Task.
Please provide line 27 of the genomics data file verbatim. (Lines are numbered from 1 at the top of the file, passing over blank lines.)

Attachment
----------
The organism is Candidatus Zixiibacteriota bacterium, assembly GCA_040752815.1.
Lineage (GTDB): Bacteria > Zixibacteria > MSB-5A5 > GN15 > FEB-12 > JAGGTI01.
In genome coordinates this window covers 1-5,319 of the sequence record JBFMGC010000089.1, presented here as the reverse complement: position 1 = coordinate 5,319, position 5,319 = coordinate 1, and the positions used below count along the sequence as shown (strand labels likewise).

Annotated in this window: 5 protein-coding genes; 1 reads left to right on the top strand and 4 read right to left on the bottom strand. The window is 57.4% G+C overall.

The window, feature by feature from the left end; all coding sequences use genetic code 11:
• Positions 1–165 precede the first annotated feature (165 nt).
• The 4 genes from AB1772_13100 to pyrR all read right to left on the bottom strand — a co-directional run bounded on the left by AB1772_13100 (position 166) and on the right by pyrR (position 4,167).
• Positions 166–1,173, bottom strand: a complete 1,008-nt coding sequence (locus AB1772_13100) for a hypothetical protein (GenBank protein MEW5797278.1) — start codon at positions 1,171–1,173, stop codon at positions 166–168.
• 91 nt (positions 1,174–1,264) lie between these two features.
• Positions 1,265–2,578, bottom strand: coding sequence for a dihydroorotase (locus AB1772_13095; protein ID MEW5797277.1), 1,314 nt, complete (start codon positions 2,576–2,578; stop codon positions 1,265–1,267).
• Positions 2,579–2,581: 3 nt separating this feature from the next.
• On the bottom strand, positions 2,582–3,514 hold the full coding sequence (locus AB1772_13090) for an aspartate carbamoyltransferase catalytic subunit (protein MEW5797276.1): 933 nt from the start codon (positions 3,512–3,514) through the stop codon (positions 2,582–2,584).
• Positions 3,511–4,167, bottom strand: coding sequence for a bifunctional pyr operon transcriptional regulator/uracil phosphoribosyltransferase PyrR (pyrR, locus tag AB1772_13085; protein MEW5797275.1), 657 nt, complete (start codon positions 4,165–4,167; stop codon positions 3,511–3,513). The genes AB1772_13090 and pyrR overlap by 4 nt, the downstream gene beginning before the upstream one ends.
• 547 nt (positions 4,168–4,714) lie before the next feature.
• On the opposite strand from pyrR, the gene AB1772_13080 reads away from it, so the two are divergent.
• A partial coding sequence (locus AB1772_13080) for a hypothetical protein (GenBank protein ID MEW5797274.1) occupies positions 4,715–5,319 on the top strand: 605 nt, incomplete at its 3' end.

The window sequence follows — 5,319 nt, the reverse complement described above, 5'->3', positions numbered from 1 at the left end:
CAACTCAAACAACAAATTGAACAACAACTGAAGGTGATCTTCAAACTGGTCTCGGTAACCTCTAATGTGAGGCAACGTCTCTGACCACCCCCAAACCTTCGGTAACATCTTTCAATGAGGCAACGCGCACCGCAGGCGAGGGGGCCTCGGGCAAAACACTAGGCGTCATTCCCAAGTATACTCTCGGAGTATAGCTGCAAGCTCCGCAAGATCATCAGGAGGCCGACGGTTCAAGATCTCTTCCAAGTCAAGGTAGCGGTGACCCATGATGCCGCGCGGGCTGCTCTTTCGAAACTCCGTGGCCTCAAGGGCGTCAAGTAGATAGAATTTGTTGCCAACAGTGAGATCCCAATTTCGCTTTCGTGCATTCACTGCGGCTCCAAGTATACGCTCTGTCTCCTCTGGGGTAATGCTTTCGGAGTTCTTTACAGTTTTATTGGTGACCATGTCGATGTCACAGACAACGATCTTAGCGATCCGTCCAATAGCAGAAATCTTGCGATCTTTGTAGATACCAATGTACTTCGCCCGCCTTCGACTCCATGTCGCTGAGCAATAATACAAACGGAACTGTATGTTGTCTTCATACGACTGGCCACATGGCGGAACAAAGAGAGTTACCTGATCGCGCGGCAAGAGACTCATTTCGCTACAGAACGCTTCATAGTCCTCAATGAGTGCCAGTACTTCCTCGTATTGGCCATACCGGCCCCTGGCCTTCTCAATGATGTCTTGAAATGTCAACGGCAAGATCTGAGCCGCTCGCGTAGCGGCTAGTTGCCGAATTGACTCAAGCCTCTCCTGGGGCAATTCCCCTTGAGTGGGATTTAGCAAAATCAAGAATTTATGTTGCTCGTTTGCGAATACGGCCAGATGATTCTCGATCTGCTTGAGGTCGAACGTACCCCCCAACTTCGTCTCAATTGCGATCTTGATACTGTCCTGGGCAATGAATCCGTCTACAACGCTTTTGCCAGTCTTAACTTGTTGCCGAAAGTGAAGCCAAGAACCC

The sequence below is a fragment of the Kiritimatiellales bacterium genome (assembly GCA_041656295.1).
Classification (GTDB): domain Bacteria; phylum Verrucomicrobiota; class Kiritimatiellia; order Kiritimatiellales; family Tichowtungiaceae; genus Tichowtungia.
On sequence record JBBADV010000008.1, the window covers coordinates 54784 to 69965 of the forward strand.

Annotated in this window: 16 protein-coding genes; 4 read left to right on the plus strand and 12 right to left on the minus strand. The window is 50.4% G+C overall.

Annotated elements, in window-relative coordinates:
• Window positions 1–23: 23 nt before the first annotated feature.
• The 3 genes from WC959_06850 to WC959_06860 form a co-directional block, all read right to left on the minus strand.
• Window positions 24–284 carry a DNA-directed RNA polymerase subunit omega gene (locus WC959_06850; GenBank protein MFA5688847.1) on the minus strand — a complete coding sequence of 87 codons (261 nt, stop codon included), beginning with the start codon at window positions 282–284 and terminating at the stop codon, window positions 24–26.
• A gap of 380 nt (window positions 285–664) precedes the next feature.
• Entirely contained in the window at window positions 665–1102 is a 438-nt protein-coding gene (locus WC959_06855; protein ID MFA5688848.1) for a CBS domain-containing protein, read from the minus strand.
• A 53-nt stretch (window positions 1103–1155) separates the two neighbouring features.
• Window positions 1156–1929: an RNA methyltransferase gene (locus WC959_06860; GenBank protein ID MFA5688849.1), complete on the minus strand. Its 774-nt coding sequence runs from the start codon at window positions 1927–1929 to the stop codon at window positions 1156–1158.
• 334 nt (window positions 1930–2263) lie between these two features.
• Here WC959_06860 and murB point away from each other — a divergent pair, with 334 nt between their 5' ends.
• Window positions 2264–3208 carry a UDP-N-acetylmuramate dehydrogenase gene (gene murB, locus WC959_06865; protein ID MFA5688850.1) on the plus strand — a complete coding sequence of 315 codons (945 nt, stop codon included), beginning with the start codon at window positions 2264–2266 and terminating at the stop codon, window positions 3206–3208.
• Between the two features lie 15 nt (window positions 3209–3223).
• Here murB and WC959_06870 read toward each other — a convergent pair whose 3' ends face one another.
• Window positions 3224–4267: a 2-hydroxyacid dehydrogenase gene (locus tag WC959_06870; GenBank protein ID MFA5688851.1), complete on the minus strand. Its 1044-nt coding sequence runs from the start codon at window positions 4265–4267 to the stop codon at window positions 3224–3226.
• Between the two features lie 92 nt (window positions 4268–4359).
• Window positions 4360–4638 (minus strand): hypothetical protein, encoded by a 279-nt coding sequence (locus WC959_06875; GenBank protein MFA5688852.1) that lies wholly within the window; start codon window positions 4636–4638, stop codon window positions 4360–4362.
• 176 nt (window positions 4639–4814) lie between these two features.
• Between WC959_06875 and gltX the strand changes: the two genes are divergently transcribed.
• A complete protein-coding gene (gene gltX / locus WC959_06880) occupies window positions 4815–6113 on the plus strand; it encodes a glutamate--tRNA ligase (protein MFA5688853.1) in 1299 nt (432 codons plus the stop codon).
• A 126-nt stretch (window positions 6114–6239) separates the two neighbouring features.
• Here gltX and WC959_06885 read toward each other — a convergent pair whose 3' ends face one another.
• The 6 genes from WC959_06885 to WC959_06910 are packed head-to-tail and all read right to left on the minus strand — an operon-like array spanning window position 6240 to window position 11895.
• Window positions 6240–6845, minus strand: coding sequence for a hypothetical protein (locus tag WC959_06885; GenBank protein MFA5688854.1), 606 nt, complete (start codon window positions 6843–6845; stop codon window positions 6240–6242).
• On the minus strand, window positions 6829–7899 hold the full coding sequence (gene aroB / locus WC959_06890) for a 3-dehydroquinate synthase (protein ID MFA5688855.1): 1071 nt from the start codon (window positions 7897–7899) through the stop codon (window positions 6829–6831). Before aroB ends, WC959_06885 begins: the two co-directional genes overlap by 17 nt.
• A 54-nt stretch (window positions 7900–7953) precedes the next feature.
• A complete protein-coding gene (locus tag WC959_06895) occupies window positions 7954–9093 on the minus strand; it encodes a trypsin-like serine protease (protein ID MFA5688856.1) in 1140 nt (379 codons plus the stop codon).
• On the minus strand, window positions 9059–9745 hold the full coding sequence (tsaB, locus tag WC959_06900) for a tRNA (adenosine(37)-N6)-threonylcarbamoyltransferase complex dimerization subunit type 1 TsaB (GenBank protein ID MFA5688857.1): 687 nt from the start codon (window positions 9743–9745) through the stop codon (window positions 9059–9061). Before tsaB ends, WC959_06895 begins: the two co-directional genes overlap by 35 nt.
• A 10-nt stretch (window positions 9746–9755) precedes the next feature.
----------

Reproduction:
• A gap of 380 nt (window positions 285–664) precedes the next feature.